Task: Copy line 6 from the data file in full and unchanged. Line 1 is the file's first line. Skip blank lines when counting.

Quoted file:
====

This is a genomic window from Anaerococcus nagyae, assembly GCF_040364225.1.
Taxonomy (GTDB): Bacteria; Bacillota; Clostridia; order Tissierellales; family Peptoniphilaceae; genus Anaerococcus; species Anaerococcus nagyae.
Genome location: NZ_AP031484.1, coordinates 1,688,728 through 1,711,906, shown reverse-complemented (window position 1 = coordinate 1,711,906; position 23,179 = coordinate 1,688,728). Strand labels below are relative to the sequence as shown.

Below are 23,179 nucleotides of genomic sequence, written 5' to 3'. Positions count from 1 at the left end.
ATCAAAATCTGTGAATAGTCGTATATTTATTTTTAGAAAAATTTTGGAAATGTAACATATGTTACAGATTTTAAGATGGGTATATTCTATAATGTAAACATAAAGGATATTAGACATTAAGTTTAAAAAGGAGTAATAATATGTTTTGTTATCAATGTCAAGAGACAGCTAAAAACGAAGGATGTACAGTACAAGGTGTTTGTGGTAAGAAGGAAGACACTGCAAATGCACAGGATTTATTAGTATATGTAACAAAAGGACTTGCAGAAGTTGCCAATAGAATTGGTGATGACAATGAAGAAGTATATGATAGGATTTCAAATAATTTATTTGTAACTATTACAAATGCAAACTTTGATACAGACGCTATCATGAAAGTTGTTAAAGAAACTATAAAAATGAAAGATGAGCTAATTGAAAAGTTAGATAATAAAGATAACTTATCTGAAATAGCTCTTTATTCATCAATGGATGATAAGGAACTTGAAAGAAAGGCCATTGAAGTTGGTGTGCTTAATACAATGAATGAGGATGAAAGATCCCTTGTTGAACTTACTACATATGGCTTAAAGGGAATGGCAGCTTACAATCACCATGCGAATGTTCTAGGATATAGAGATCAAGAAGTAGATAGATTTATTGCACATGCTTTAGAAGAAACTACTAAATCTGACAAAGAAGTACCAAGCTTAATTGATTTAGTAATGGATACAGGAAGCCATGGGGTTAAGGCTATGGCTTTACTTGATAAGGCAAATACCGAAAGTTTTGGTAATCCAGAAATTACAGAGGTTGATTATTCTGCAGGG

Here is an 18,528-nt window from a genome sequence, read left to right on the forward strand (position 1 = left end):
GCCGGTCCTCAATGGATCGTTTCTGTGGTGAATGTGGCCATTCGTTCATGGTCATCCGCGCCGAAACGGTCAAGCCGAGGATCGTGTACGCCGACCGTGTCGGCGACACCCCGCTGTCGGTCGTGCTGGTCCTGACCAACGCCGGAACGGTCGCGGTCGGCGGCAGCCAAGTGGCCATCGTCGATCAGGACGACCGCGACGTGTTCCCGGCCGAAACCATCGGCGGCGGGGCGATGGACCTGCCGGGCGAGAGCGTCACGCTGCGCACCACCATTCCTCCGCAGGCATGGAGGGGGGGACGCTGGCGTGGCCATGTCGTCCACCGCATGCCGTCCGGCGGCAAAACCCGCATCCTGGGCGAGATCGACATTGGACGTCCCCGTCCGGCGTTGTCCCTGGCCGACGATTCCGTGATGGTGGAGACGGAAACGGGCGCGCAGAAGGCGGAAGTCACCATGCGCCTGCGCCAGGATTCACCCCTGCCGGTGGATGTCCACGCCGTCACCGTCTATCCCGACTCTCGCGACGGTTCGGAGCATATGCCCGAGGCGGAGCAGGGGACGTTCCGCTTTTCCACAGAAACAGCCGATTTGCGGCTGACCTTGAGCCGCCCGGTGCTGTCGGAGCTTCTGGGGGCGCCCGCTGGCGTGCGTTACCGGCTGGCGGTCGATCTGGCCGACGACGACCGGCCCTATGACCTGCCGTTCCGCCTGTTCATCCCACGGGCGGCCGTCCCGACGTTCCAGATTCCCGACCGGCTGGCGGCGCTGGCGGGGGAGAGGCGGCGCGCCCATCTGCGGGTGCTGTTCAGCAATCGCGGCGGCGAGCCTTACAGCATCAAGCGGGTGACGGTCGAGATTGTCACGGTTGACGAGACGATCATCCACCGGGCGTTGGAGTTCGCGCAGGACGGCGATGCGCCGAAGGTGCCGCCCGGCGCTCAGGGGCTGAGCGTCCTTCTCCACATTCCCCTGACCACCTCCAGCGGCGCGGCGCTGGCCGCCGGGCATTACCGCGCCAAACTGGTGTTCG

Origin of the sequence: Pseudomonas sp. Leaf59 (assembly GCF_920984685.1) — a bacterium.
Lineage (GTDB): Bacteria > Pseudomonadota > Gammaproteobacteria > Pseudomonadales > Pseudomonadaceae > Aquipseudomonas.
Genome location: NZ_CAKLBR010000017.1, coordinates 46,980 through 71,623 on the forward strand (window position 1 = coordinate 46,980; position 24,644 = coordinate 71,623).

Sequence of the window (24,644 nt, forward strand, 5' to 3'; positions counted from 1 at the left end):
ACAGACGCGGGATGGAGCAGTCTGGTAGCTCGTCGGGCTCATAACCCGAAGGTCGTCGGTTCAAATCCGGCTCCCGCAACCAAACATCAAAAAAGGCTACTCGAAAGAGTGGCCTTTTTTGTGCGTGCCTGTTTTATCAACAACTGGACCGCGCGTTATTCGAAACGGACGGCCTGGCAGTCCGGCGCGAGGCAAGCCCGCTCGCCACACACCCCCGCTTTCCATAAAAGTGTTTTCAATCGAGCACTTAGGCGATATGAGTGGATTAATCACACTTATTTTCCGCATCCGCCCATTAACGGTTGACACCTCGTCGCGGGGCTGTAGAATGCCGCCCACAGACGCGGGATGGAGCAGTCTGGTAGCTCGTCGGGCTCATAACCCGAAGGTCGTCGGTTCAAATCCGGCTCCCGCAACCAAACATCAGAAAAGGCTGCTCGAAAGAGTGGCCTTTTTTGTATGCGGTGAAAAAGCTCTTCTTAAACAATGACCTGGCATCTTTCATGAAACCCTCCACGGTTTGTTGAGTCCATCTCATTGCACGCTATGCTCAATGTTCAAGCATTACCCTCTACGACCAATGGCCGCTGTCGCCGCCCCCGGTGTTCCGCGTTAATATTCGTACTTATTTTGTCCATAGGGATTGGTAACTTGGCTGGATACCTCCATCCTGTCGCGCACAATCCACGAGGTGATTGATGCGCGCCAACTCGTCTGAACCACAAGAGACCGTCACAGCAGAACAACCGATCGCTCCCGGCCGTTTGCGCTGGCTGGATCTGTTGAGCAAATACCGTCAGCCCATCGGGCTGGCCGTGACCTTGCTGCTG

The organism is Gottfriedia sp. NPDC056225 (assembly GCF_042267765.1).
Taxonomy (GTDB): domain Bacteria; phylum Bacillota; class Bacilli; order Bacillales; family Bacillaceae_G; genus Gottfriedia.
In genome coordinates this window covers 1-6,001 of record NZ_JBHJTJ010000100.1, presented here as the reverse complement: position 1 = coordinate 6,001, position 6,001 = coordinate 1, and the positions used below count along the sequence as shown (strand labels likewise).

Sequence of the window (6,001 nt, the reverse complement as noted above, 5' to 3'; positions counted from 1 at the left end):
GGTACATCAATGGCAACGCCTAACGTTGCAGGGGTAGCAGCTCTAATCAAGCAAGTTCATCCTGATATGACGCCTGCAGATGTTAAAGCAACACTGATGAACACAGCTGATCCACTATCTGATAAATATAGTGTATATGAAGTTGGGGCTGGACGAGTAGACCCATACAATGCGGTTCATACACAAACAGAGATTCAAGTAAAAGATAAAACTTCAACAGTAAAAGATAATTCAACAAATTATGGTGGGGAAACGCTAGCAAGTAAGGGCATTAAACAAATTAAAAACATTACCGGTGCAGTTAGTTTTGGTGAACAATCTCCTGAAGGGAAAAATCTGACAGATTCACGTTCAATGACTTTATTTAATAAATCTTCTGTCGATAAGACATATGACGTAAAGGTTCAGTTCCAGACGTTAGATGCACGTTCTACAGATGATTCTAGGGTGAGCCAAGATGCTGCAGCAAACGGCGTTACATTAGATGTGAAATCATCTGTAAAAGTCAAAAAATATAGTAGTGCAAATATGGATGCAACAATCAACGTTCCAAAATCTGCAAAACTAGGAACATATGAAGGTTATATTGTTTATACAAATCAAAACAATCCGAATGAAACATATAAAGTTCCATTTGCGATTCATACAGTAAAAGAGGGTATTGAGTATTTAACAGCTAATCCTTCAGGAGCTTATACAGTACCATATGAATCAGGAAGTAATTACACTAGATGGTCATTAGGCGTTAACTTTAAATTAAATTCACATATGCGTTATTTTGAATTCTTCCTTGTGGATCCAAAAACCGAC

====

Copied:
Here is an 18,528-nt window from a genome sequence, read left to right on the forward strand (position 1 = left end):